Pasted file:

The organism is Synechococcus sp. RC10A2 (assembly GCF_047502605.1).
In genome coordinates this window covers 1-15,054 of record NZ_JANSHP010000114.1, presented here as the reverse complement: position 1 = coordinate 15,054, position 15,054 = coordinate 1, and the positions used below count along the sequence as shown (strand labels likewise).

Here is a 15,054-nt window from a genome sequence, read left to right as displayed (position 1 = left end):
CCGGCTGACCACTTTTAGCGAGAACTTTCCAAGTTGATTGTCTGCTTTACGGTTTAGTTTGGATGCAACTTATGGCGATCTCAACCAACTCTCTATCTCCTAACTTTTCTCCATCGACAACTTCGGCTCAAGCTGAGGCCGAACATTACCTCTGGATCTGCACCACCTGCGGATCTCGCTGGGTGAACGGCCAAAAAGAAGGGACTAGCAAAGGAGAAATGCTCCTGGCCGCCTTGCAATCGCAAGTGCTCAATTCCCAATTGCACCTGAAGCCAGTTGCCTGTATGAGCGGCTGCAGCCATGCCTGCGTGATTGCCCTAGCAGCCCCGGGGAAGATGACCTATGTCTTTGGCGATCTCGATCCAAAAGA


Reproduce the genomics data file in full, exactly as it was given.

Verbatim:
The organism is Synechococcus sp. RC10A2 (assembly GCF_047502605.1).
In genome coordinates this window covers 1-15,054 of record NZ_JANSHP010000114.1, presented here as the reverse complement: position 1 = coordinate 15,054, position 15,054 = coordinate 1, and the positions used below count along the sequence as shown (strand labels likewise).

Here is a 15,054-nt window from a genome sequence, read left to right as displayed (position 1 = left end):
CCGGCTGACCACTTTTAGCGAGAACTTTCCAAGTTGATTGTCTGCTTTACGGTTTAGTTTGGATGCAACTTATGGCGATCTCAACCAACTCTCTATCTCCTAACTTTTCTCCATCGACAACTTCGGCTCAAGCTGAGGCCGAACATTACCTCTGGATCTGCACCACCTGCGGATCTCGCTGGGTGAACGGCCAAAAAGAAGGGACTAGCAAAGGAGAAATGCTCCTGGCCGCCTTGCAATCGCAAGTGCTCAATTCCCAATTGCACCTGAAGCCAGTTGCCTGTATGAGCGGCTGCAGCCATGCCTGCGTGATTGCCCTAGCAGCCCCGGGGAAGATGACCTATGTCTTTGGCGATCTCGATCCAAAAGA